These College Kids Bought a Custom T-Shirt Company With Their Bar Mitzvah Money. Now it's a $40 Million Business. Fresh Prints is reimagining classic collegiate style, and that's just the beginning.

By Liz Brody

This story appears in the July 2022 issue of Entrepreneur. Subscribe »

Courtesy of Fresh Prints
Fresh Prints owners (from left) Josh Arbit, Jolijt Tamanaha, and Jacob Goodman are shaking up the business of collegiate hoodies, tees, and sweats.

Fresh Prints is a thriving business that began with a very bad decision. "We bought the company pretty blind," says Jacob Goodman. This was 10 years ago, when Goodman and his fraternity brother Josh Arbit were students at Washington University in St. Louis. At the time, Fresh Prints was a failing clothing company that sold fraternity, sorority, and college-branded merch, started by a few other students. The two friends bought it for $16,000, paying with Arbit's bar mitzvah money. They figured it would be an education. They were right.

"We didn't know what due diligence was. And we were like, 'Oh, are we going to have to shut this thing down right away?'" Goodman says. That's because, within a month, they were scammed by a customer for $8,000 and owed $25,000 for licensing royalties that hadn't been reported by the founders. But once they solved that, they started innovating — and today, Fresh Prints has 290 full-time employees and annual revenue of $40 million. Here's how they did it.

Related: How to Create a Growth Mindset as an Entrepreneur

Step 1: Fix the foundation.

The guys had already spent the bar mitzvah money, and they were now facing back payments and losses. "So we had another bar mitzvah!" Arbit jokes. Seriously, what they did was tell their vendors (printers, wholesalers, FedEx) that they had a temporary cash flow problem, and they asked for a 30- or 60-day extension to pay. Most said yes; it was a lesson in having honest conversations. Then they secured licenses from the universities, fraternities, and sororities whose marks they wanted to print on their apparel — creating a real foundation to build from.

Step 2: Build a sales force.

Their target customers were students, so they figured their sales force should be, too. At first, they just roped in their friends at other colleges and trained them on a video meet with a Google doc of instructions. "But we needed to figure out how to scale this," says Jolijt Tamanaha, who came on as the third co-owner in 2015. They created recruiting channels, like cold outreach on LinkedIn and referral campaigns, and developed a three-week training program with a dedicated internal team (now 13 people) to provide ongoing support.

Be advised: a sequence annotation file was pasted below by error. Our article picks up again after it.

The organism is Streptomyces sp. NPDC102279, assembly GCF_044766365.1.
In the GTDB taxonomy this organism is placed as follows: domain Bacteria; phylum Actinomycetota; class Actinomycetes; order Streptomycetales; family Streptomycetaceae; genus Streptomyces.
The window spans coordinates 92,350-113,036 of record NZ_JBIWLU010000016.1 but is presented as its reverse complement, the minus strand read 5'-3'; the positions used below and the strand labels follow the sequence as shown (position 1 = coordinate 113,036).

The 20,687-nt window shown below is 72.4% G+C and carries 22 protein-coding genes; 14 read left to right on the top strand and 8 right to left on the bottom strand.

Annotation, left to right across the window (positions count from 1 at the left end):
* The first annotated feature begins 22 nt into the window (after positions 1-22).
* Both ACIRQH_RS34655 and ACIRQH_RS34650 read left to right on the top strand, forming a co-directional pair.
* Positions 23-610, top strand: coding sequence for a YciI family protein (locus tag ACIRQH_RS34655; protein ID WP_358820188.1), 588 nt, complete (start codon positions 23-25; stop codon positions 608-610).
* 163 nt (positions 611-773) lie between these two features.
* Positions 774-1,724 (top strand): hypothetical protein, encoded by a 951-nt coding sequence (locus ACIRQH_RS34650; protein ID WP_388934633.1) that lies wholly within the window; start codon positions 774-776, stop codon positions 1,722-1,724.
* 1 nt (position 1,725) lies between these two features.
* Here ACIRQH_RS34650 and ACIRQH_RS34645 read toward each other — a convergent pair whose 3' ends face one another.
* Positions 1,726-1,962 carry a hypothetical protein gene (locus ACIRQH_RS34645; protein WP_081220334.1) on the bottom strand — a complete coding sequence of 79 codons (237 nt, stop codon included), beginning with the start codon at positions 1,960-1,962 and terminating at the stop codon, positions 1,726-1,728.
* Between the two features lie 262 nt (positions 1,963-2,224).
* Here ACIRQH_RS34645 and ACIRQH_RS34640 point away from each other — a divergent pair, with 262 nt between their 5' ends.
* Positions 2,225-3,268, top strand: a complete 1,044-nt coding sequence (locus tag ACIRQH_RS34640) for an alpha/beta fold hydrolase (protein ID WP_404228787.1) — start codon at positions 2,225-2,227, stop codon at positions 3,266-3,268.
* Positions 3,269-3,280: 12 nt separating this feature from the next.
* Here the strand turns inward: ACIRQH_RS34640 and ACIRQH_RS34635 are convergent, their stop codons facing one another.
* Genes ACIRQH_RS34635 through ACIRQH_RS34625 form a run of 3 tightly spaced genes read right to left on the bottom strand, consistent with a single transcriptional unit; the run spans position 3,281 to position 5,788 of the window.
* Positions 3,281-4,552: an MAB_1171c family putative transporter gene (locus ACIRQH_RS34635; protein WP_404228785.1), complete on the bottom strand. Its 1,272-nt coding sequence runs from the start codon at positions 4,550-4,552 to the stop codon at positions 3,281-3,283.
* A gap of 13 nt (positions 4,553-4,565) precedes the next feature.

Related: 4 Ways to Know When It's Time to Rebrand Your Business

Step 3: Separate from the competition.

Custom apparel is an old and crowded industry, but Fresh Prints spotted an upside: "Basically, everyone in our space is buying from the same five wholesale distributors that carry styles released like 10 years ago," says Tamanaha, "and it gives these garments a budget throwaway vibe." So in 2019, they zeroed in on trendy graphics. Then in 2021, they launched their own high quality clothing line with a sweat set (matching sweatshirt and sweatpants), which was all the rage on campus and drove more than $1 million in sales the first year.

Step 4: Redefine the company.

"We've really leaned into making the transition from a custom apparel company to a fashion company," says Goodman. Meanwhile, they're venturing off campus into corporate America with clients like Google, Amazon, and Uber for a whole new revenue stream: "swag management" — mugs, water bottles, sweatshirts, journals, and other merch customized with company logos for, say, an annual retreat or holiday gifts.

Related: 6 Proven Strategies to Rebound From Failure

Step 5: Never forget the basics.

As Fresh Prints grows, it still stays close to students; in fact, it now has 625 campus managers driving sales. "The biggest thing we teach them is how many times they're going to have to get rejected and fall on their face in order to make it," says Goodman. "There's no class in college called Perseverance 101."

Liz Brody is a contributing editor at Entrepreneur magazine. 

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